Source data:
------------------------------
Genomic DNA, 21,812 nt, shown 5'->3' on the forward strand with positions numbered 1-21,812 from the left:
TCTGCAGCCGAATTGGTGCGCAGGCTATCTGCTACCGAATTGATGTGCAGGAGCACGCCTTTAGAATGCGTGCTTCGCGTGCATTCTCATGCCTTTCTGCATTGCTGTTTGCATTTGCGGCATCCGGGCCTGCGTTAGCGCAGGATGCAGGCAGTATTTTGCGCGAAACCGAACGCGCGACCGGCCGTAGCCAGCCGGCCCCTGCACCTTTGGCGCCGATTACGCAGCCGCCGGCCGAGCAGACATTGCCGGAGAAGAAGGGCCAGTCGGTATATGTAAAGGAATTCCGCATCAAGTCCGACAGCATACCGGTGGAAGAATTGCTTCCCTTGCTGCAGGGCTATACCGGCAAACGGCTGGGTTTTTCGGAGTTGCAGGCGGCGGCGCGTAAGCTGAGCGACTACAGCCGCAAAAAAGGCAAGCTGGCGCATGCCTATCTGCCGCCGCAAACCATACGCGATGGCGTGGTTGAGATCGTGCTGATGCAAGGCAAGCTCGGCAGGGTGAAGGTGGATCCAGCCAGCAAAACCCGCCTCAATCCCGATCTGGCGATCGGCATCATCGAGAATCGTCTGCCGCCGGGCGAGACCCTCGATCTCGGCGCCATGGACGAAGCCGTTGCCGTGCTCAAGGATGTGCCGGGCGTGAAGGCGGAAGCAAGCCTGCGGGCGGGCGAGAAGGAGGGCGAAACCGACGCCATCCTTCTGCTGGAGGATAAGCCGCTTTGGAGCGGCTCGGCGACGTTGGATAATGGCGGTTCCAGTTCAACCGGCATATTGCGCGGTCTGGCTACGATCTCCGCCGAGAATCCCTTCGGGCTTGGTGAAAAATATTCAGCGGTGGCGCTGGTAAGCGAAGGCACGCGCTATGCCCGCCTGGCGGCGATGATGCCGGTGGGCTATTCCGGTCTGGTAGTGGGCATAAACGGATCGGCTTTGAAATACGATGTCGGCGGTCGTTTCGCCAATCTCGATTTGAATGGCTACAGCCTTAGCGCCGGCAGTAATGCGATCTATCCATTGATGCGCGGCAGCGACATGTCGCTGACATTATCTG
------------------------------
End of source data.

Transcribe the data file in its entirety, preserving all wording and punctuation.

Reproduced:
Genomic DNA, 21,812 nt, shown 5'->3' on the forward strand with positions numbered 1-21,812 from the left:
TCTGCAGCCGAATTGGTGCGCAGGCTATCTGCTACCGAATTGATGTGCAGGAGCACGCCTTTAGAATGCGTGCTTCGCGTGCATTCTCATGCCTTTCTGCATTGCTGTTTGCATTTGCGGCATCCGGGCCTGCGTTAGCGCAGGATGCAGGCAGTATTTTGCGCGAAACCGAACGCGCGACCGGCCGTAGCCAGCCGGCCCCTGCACCTTTGGCGCCGATTACGCAGCCGCCGGCCGAGCAGACATTGCCGGAGAAGAAGGGCCAGTCGGTATATGTAAAGGAATTCCGCATCAAGTCCGACAGCATACCGGTGGAAGAATTGCTTCCCTTGCTGCAGGGCTATACCGGCAAACGGCTGGGTTTTTCGGAGTTGCAGGCGGCGGCGCGTAAGCTGAGCGACTACAGCCGCAAAAAAGGCAAGCTGGCGCATGCCTATCTGCCGCCGCAAACCATACGCGATGGCGTGGTTGAGATCGTGCTGATGCAAGGCAAGCTCGGCAGGGTGAAGGTGGATCCAGCCAGCAAAACCCGCCTCAATCCCGATCTGGCGATCGGCATCATCGAGAATCGTCTGCCGCCGGGCGAGACCCTCGATCTCGGCGCCATGGACGAAGCCGTTGCCGTGCTCAAGGATGTGCCGGGCGTGAAGGCGGAAGCAAGCCTGCGGGCGGGCGAGAAGGAGGGCGAAACCGACGCCATCCTTCTGCTGGAGGATAAGCCGCTTTGGAGCGGCTCGGCGACGTTGGATAATGGCGGTTCCAGTTCAACCGGCATATTGCGCGGTCTGGCTACGATCTCCGCCGAGAATCCCTTCGGGCTTGGTGAAAAATATTCAGCGGTGGCGCTGGTAAGCGAAGGCACGCGCTATGCCCGCCTGGCGGCGATGATGCCGGTGGGCTATTCCGGTCTGGTAGTGGGCATAAACGGATCGGCTTTGAAATACGATGTCGGCGGTCGTTTCGCCAATCTCGATTTGAATGGCTACAGCCTTAGCGCCGGCAGTAATGCGATCTATCCATTGATGCGCGGCAGCGACATGTCGCTGACATTATCTG